And she vowed to fix it come hell or high water.
Lo and behold, the next US tour, which also made a stop at Infinity Hall, showcased a much better integration of Chlada’s guitars — very closely replicating Dunford’s instrumentation. And it appeared that, post-Dunford, there was still plenty of life left in Renaissance.
Haslam was still in fine form, eliciting chills when she would occasionally pop one of those stratospheric vocal passages, and a refreshed chemistry with their newest member seemed to be gelling. Hints of new, Dunford co-written compositions were revealed from the 2013 release Grandine il Vento, now re-titled Symphony of Light , which also features additional Haslam-Dunford tracks as well as “Renaissance Man,” written by Haslam and keyboardist Tesar in honor of their fallen friend and bandmate.
For many years, Haslam has also enjoyed a parallel creative lifestyle, rising to a respectable position as a painter, even taking commissions on occasion. Her art graces tiny canvases she exhibits and sells at each Renaissance concert and through, and her and colorful work is dispalyed on the new album cover.
It will also, she hinted, be integrated into an outfit she plans to wear during the band’s upcoming tour which opens October 23 at The Ridgefield Playhouse, and wraps up half a state away at Hartford’s shiny new Infinity Hall on November 5.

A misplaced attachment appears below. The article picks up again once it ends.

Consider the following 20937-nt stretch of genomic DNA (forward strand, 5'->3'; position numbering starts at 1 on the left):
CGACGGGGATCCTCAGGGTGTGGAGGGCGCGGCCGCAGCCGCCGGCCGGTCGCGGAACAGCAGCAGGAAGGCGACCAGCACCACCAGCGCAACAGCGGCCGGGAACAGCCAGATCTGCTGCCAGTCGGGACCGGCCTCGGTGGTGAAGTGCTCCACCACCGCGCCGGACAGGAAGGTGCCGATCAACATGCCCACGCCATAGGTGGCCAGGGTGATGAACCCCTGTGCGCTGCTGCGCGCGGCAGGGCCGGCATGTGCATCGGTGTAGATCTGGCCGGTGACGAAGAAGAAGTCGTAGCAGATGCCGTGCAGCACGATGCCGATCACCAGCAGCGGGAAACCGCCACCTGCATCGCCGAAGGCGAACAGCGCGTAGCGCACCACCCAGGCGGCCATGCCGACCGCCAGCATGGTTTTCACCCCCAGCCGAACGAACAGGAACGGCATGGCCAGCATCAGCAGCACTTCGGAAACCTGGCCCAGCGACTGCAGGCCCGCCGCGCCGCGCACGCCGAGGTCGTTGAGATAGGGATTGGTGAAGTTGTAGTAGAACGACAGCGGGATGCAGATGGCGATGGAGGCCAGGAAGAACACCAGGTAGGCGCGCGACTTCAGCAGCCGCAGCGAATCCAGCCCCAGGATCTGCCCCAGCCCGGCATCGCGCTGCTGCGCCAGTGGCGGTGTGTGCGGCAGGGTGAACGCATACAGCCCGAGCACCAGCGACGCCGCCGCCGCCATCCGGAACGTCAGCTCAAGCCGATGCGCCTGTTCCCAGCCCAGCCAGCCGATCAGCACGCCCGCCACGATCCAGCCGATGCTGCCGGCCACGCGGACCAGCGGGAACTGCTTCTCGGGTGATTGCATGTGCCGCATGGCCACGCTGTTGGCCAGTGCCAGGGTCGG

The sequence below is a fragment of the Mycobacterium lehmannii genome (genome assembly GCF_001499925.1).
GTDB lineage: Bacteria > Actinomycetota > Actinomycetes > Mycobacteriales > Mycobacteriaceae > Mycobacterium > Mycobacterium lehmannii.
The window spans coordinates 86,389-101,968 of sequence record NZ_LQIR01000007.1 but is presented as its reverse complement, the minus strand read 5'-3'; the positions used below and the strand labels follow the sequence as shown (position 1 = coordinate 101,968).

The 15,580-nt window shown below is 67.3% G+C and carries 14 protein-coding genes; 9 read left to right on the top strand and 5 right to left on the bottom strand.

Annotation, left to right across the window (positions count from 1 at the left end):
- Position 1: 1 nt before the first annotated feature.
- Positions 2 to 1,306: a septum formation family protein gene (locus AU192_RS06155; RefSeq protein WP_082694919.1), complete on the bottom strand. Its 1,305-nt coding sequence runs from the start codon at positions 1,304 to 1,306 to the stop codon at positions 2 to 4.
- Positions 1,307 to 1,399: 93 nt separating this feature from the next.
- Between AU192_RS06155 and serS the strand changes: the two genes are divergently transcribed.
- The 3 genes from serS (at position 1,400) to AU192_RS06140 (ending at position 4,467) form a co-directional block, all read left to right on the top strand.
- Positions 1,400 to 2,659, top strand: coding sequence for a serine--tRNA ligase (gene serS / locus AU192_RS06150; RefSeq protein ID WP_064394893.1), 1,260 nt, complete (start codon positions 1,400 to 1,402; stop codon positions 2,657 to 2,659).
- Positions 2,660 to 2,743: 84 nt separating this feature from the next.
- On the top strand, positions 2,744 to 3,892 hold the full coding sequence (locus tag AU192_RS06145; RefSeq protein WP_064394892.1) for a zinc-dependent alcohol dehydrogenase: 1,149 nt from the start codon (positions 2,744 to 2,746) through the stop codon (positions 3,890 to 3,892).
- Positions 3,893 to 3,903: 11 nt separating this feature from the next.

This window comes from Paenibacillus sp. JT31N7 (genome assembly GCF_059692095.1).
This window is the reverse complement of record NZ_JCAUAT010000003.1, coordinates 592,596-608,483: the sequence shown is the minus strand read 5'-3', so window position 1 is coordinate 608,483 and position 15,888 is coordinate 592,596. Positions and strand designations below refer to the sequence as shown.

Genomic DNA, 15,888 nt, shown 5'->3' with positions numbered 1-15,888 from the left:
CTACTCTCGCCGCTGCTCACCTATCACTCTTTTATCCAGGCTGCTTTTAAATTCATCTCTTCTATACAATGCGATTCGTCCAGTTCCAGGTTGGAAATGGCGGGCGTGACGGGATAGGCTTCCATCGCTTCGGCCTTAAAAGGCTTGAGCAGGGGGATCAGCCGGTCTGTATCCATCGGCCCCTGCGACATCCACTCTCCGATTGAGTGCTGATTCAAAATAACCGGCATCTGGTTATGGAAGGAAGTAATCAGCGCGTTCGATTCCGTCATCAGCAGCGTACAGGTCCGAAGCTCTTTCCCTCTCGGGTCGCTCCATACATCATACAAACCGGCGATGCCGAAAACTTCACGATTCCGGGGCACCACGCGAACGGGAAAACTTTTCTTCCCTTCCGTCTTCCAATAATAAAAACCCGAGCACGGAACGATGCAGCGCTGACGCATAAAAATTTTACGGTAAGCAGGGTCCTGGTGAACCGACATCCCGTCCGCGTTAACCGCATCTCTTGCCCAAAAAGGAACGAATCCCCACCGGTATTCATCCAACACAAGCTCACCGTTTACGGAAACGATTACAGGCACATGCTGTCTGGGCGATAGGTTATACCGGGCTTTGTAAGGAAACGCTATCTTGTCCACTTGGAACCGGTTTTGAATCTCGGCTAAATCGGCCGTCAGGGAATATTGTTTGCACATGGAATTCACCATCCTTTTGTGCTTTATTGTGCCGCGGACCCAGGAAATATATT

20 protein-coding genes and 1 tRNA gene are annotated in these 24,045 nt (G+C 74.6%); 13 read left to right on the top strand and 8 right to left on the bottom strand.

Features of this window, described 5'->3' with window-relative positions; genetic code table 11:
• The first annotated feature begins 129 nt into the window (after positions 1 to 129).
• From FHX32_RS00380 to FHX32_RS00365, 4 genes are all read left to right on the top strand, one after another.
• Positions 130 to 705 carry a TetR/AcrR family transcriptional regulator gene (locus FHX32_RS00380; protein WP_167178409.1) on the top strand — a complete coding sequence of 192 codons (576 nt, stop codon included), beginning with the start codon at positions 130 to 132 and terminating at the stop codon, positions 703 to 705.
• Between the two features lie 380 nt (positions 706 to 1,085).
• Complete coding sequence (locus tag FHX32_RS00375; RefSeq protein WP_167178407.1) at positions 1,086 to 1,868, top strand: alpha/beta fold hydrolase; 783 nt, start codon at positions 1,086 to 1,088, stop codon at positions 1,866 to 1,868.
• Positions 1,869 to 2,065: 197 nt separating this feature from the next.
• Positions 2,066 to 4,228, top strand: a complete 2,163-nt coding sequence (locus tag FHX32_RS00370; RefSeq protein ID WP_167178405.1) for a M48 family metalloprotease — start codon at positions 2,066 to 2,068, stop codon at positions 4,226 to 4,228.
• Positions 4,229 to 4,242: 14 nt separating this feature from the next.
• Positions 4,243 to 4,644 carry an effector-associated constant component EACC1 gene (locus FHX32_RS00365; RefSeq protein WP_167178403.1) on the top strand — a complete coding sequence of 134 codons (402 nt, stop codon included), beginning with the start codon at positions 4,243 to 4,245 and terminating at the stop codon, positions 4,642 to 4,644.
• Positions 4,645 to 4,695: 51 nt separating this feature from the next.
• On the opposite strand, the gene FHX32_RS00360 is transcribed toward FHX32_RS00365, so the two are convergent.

During our pre-tour chat, Haslam still talked a lot about Dunford, as well as the challenges of taking over the leading role in the ever changing but still creatively vibrant world of Renaissance.
Newtown Bee: So it must take incredible strength and commitment to get up there and do a show every night, or entertain the future of Renaissance without Michael Dunford — although based on the newest album, the band sounds as good as ever, maybe better.
Annie Haslam: Michael passed away in 2012, but he did co-write this new album with me. I don’t know if you knew the story, but in 2012 it was obvious we weren’t going to get a record deal being a heritage band. We learned about Kickstarter from a Tom Brislin, a brilliant player who was in Renaissance for a short period of time with Michael and me, and who conducted the Yes Symphonic Tour. Michael and I discussed it – I think at first we were a little embarrassed, you know, asking for money. It was an odd feeling, but if we didn’t do it we weren’t going to last very long without putting new music out. So we decided to go the Kickstarter route and it was the best thing we had ever done.

Read on...

Dawn Of Ananda . 
CD - £7.99

Still Life
CD - £7.99

No comments:

Post a Comment

What happens when you mix what is - arguably - the world's most interesting record company, with an anarchist manic-depressive rock music historian polymath, and a method of dissemination which means that a daily rock-music magazine can be almost instantaneous?

Most of this blog is related in some way to the music, books and films produced by Gonzo Multimedia, but the editor has a grasshopper mind and so also writes about all sorts of cultural issues which interest him, and which he hopes will interest you as well.